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Why Should You Change Your Contacts Often?

Written by Kate Slezak

These days, it’s safe to say that everyone either wears contact lenses or knows someone who does and understands that it’s important to change your contacts frequently. As if it isn’t annoying enough to have to dig your fingers into your eyeballs each morning and night, you also have to stay on top of keeping the contact solution fresh and the supply of new contacts steady. Regardless of whether someone has one-day-use or another type of contacts that can be left in longer, doctors warn of the importance of switching pairs regularly. But why change them so often? Why not just save money and wear the contacts a little longer, especially if they aren’t scratched? Is it really so bad to have irritated eyes for a few days?

Irritation is not the only effect of leaving contact lenses in too long- it can also lead to the growth of an organism called Pseudomonas aeruginosa. Though P. aeruginosa primarily affects patients in hospitals or with weakened immune systems, it can also cause problems in healthy patients, like rashes on the skin when hot tubs are inadequately chlorinated and eye infections with extended-use contact. Only requiring acetate and ammonia as its source of carbon and nitrogen, P.aeruginosa is an opportunistic pathogen, meaning it can easily adapt to survive in many different environmental conditions and can make use of a wide range of available nutrients. Though it commonly affects plants like lettuce, tomatoes, and tobacco, P.aeruginosa forms slime-enclosed communities called biofilms that allow it to survive and grow within human tissues. These biofilms prevent antimicrobial agents and other antibiotics from entering the community of bacteria within. This form of defense allows the organism to be resistant to antimicrobial agents found in hand creams, and certain cleaning solutions, like those in contact solutions.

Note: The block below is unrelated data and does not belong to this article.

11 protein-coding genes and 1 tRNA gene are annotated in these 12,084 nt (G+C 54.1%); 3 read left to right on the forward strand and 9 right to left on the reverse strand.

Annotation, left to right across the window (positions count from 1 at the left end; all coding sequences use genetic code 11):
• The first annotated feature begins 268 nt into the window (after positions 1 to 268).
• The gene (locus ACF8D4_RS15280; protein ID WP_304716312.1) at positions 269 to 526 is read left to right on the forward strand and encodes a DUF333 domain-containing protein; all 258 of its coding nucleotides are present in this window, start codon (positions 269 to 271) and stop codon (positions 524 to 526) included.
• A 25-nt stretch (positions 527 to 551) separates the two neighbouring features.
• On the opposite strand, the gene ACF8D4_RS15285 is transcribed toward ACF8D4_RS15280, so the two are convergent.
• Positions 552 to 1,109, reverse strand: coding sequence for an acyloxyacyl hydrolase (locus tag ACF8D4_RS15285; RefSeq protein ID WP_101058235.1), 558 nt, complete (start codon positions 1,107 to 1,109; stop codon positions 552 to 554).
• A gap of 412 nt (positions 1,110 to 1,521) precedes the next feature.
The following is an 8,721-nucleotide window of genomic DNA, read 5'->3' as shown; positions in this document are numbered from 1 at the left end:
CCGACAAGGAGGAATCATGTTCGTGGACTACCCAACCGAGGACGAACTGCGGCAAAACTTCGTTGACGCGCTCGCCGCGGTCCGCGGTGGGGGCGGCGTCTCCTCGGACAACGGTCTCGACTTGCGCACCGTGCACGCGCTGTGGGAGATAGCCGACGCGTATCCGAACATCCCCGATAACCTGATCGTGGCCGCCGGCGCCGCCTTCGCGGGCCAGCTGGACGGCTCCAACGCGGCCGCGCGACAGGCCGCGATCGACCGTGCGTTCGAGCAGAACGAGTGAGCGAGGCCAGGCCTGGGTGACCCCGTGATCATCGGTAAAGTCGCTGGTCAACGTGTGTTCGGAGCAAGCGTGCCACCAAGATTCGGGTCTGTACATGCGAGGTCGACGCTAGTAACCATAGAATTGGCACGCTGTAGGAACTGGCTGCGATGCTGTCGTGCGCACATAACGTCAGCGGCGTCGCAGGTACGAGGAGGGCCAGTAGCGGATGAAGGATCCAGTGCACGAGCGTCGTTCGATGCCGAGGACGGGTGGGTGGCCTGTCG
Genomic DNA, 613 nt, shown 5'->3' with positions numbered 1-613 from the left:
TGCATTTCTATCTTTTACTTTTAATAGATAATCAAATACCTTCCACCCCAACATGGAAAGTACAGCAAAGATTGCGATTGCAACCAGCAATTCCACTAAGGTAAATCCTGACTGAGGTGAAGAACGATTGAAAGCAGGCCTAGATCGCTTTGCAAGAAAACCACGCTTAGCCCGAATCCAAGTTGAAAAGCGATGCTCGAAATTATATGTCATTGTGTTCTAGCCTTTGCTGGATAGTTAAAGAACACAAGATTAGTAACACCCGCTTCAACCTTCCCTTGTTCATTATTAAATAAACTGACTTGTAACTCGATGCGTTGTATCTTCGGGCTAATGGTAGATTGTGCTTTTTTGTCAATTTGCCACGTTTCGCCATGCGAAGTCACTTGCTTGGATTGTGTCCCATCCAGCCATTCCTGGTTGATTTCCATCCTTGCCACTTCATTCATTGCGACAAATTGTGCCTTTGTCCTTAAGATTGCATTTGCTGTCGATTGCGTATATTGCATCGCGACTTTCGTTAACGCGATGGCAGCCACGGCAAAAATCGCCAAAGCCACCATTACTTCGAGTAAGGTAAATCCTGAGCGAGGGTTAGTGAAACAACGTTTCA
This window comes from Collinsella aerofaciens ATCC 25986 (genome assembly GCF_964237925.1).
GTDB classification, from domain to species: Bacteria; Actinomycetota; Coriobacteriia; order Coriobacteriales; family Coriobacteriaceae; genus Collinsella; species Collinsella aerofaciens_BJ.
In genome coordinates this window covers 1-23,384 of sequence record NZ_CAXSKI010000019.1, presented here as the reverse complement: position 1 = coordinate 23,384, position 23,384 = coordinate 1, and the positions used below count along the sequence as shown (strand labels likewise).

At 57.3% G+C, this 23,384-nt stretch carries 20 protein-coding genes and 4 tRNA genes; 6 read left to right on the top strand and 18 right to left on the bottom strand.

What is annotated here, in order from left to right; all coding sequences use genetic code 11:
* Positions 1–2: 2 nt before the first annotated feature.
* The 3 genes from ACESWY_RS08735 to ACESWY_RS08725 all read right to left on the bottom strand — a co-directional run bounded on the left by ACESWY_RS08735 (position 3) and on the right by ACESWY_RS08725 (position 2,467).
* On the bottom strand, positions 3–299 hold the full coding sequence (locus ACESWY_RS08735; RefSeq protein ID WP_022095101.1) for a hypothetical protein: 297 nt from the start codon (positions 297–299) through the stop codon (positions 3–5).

Irritation from wearing contact lenses for an extended period of time can lead to inflammation and infection, called microbial keratitis. Though many bacterial organisms’ growth can lead to microbial keratitis, the most common source is P. aeruginosa. Once in the eye, P. aeruginosa has the ability invade and kill corneal cells. It can also activate several pathways in the immune system which are used to alert the body of the source of inflammation and recruit white blood cells. Despite the fact that white blood cells usually fight infection within the body, the buildup of white blood cells can lead to the destruction of healthy corneal cells and other tissues within the eye, ultimately leading to scarring and vision loss.